What does it take to become board certified in family law?

I recently became board certified in family law by the Texas Board of Legal Specialization.  Many attorney advertisements reference the fact that an attorney is or is not board certified.  I have to admit that until I started looking into board certification for myself, I did not even realize what it took to be a board certified attorney.  How hard could it be?  It seems like board certified attorneys are everywhere, so it cannot possibly be that hard, can it?

First, board certified attorneys are not as common as you may think.  According to the Texas Board of Legal Specialization website, there are over 100,000 licensed attorneys in Texas but only 7,450 are board certified.  There are twenty-two different specialty areas, so the number of board certified attorneys is any one area is significantly lower.

Next, when I started looking into the board certification process, I realized just how difficult it is to become board certified in family law.  No attorney can apply for board certification until he or she has been practicing for at least five years with at least three years in the specialty area.  However, given all of the requirements needed to become board certified, it takes most attorneys longer to qualify.

In order to become board certified in family law, the attorney must complete the following requirements just to be allowed to take the board certification exam:

  1.  The applicant must submit five references who are substantially involved in the practice of family law, with four being other attorneys and one being a judge before whom the applicant has appeared.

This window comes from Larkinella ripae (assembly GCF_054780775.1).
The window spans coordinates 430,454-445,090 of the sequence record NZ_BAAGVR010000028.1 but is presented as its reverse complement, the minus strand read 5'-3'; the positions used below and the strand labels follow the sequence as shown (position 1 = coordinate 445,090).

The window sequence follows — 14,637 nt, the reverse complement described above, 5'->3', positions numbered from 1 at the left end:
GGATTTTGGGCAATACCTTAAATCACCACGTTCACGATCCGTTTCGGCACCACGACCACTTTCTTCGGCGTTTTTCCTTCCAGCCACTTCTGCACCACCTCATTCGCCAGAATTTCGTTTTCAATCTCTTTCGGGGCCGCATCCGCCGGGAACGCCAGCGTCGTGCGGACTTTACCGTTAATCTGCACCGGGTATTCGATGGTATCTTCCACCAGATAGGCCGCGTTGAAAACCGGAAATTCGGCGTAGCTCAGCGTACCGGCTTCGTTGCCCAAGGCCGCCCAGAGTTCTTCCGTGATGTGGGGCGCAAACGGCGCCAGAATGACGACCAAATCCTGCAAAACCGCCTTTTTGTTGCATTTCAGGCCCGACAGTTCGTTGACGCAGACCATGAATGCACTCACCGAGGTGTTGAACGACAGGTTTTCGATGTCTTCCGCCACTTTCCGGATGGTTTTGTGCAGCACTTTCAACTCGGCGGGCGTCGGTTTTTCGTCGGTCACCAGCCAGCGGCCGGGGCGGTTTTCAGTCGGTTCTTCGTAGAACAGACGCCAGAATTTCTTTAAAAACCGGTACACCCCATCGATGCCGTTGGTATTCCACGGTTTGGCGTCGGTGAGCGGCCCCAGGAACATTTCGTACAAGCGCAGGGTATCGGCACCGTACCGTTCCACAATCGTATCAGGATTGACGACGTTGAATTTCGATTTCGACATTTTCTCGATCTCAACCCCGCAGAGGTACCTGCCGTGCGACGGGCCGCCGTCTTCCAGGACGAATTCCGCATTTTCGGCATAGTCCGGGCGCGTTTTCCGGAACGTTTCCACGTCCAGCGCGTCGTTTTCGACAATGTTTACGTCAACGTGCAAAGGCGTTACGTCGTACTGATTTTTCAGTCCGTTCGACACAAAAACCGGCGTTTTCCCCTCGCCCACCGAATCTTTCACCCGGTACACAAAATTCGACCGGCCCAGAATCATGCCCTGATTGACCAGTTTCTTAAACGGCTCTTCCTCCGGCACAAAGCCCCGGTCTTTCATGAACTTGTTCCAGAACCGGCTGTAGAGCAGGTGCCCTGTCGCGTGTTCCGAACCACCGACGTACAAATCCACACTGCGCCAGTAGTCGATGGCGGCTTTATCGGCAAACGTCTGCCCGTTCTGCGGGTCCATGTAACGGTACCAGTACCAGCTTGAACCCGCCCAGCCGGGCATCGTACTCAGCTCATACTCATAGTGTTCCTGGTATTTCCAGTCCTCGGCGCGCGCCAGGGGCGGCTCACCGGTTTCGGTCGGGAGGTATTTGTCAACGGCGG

2. The applicant must have 60 hours of Continuing Legal Education hours specific to family law in the past three years.
  3. The applicant must have devoted a minimum of 35% of her time to the practice of family law during the preceding three years (however, I think it would be difficult to achieve all of the requirements while only spending 35% of time on family law matters).
  4. Within the three years immediately preceding the application, the attorney must have completed the following:
  • Participated as lead counsel in at least 9 contested trials or binding arbitrations regarding family law matters, with at least four involving property issues and at least four involving appointment or modification of conservatorship;
  • Participated as lead counsel for a party or children in at least 30 contested family law matters that were finalized without a trial;
  • Satisfied at least two of three of the following:  (1) Participated as lead counsel for a party or children in at least two jury trials, with at least one involving family law; (2) handled an appeal and filed a brief as lead counsel in a family law matter; or (3) represented a party or children or served as a mediator in at least 25 family law mediations.
The application is extremely detailed, seeking information on the other attorneys involved in every case, the dates of mediation, the value of property involved in each case, the final disposition of the case, etc.  If the application is approved, the attorney is allowed to sit for the board certification exam.
I received notice that I could sit for the October 2016 board certification exam in the summer 2016.  At that time, I began asking other attorneys about the difficulty level of the test and how much studying would be necessary.  Surely someone who has practiced almost exclusively family law for the past several years would know most of the material on the test, right?  Wrong.  The test is extremely difficult.  Most attorneys I talked to recommended attending the annual Advanced Family Law seminar and said they spent hours each week for months preparing for the exam.  The attorneys I talked to who did not take studying seriously the first time around did not pass the test.  As a result, I attended the Advanced Family Law seminar, read all of the papers from the speakers (over 2500 pages, according to my iPad), and spent several months studying for the test.  The studying paid off, as I passed the test on the first try.  And, I can definitely say that all of the studying and preparation for the exam made me a far more knowledgeable attorney than I was before.
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